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Rongey v. State

Court of Appeals of Arkansas, Division III

December 12, 2018

GREGORY ALAN RONGEY APPELLANT
v.
STATE OF ARKANSAS APPELLEE

          APPEAL FROM THE LOGAN COUNTY CIRCUIT COURT, SOUTHERN DISTRICT [NO. 42BCR-17-55] HONORABLE JERRY RAMEY, JUDGE

          Ernie Witt, for appellant.

          Leslie Rutledge, Att'y Gen., by: Rebecca Kane, Ass't Att'y Gen., for appellee.

          N. MARK KLAPPENBACH, JUDGE

         Appellant Gregory Alan Rongey was convicted by a jury in Logan County Circuit Court of first-degree battery against a law enforcement officer and possession of a defaced firearm. The battery charge carried an enhanced penalty due to use of a firearm in the commission of the battery. Rongey does not dispute that Booneville police chief Albert Brown was shot in the thigh with Rongey's firearm, but he contends that it was an accident. Rongey argues on appeal that the State failed to present sufficient evidence of his criminal intent to commit the battery. We affirm.

         In reviewing a challenge to the sufficiency of the evidence, we determine whether the verdict is supported by substantial evidence. Howard v. State, 2016 Ark. 434, 506 S.W.3d 843. Substantial evidence is evidence that is of sufficient force and character that it will, with reasonable certainty, compel a conclusion one way or the other, without resorting to speculation or conjecture. Id. In reviewing a sufficiency challenge, we view the evidence in the light most favorable to the State, considering only evidence that supports the verdict. Id.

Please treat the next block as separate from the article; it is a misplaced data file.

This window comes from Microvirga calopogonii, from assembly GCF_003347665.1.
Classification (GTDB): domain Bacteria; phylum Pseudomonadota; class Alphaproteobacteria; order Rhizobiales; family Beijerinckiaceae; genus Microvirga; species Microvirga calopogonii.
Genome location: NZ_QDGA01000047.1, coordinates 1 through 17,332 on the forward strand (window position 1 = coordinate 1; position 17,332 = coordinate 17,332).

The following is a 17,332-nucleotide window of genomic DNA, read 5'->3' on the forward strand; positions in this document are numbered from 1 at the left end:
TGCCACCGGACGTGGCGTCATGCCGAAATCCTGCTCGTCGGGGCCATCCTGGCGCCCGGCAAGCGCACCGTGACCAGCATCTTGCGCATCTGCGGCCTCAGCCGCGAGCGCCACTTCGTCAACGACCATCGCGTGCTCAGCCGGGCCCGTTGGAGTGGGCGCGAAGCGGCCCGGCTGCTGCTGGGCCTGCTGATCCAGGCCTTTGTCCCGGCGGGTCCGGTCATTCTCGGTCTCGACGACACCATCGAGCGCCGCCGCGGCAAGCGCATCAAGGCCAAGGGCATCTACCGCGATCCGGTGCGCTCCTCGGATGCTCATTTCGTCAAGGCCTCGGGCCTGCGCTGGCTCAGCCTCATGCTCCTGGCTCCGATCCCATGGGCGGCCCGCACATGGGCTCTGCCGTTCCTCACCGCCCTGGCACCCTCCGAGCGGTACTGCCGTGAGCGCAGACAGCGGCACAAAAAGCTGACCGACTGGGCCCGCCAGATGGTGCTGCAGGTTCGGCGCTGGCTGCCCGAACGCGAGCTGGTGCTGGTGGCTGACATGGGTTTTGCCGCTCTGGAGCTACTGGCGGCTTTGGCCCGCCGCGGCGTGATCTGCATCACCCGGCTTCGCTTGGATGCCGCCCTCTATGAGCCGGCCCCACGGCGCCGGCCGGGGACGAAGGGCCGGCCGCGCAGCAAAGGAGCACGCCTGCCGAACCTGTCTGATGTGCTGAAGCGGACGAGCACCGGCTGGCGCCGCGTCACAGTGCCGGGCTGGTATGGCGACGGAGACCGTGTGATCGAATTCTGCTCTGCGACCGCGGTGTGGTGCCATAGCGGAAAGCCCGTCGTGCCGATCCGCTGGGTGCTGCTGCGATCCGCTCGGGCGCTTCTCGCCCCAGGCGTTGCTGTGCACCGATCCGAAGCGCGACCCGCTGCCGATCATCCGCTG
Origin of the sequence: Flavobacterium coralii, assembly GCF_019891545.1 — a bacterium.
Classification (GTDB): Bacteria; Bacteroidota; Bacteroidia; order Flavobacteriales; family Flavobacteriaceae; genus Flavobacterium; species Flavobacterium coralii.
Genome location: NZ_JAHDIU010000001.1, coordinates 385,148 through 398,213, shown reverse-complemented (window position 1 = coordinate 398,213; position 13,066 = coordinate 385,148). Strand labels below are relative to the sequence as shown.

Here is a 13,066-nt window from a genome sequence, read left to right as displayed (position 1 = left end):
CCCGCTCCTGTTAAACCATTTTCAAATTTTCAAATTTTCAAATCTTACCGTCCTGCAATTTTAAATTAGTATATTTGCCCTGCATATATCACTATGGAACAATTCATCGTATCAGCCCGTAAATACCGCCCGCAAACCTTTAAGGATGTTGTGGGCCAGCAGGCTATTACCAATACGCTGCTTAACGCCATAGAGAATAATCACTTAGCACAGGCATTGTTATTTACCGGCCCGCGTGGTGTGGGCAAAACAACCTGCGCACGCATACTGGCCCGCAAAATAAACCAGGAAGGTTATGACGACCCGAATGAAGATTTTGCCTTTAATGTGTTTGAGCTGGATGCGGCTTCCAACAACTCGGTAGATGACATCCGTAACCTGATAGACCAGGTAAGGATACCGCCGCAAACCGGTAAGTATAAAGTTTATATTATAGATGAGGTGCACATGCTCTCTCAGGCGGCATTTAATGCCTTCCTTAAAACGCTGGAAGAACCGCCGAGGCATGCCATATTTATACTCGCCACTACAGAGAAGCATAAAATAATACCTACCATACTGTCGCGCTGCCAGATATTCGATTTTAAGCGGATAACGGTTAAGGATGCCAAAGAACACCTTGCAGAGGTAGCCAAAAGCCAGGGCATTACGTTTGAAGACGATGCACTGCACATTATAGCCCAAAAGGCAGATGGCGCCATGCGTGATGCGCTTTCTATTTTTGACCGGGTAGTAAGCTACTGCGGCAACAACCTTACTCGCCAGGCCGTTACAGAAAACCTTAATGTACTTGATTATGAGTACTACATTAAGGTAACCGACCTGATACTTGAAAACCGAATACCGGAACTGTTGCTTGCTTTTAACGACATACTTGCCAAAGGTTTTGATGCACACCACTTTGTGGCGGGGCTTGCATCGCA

One's intent or purpose, being a state of mind, can seldom be positively known to others. Cole v. State, 33 Ark.App. 98, 802 S.W.2d 472 (1991). Since intent ordinarily cannot be proved by direct evidence, jurors are allowed to draw upon their common knowledge and experience to infer it from the circumstances. Martinez v. State, 2018 Ark.App. 187, 545 S.W.3d 264; Green v. State, 2018 Ark.App. 145, 544 S.W.3d 574. Because of the difficulty in ascertaining a person's intent, a presumption exists that a person intends the natural and probable consequences of his or her acts. Lee v. State, 2017 Ark. 337, 532 S.W.3d 43.

         As to first-degree battery, the circuit court instructed the jury to determine whether the State had proved that Rongey (1) purposely caused serious physical injury to Brown; (2) purposely caused physical injury to Brown using a firearm; or (3) caused serious physical injury to Brown under circumstances manifesting extreme indifference to the value of human life. See Ark. Code Ann. § 5-13-201(a) (Repl. 2013). A person acts with purpose with respect to his conduct or a result thereof when it is his conscious object to engage in conduct of that nature or to cause such a result. See Ark. Code Ann. § 5-2-202 (Repl. 2013). The phrase "circumstances manifesting extreme indifference to the value of human life" indicates that the attendant circumstances themselves must be such as to demonstrate the culpable mental state of the accused. McCoy v. State, 347 Ark. 913, 69 S.W.3d 430 (2002). Extreme indifference is thus in the nature of a culpable mental state and therefore is akin to intent. Id. Offenses requiring extreme indifference involve actions that evidence a mental state on the part of the accused to engage in some life-threatening activity against the victim. Price v. State, 373 Ark. 435, 284 S.W.3d 462 (2008); Hoyle v. State, 371 Ark. 495, 503, 268 S.W.3d 313, 318 (2007).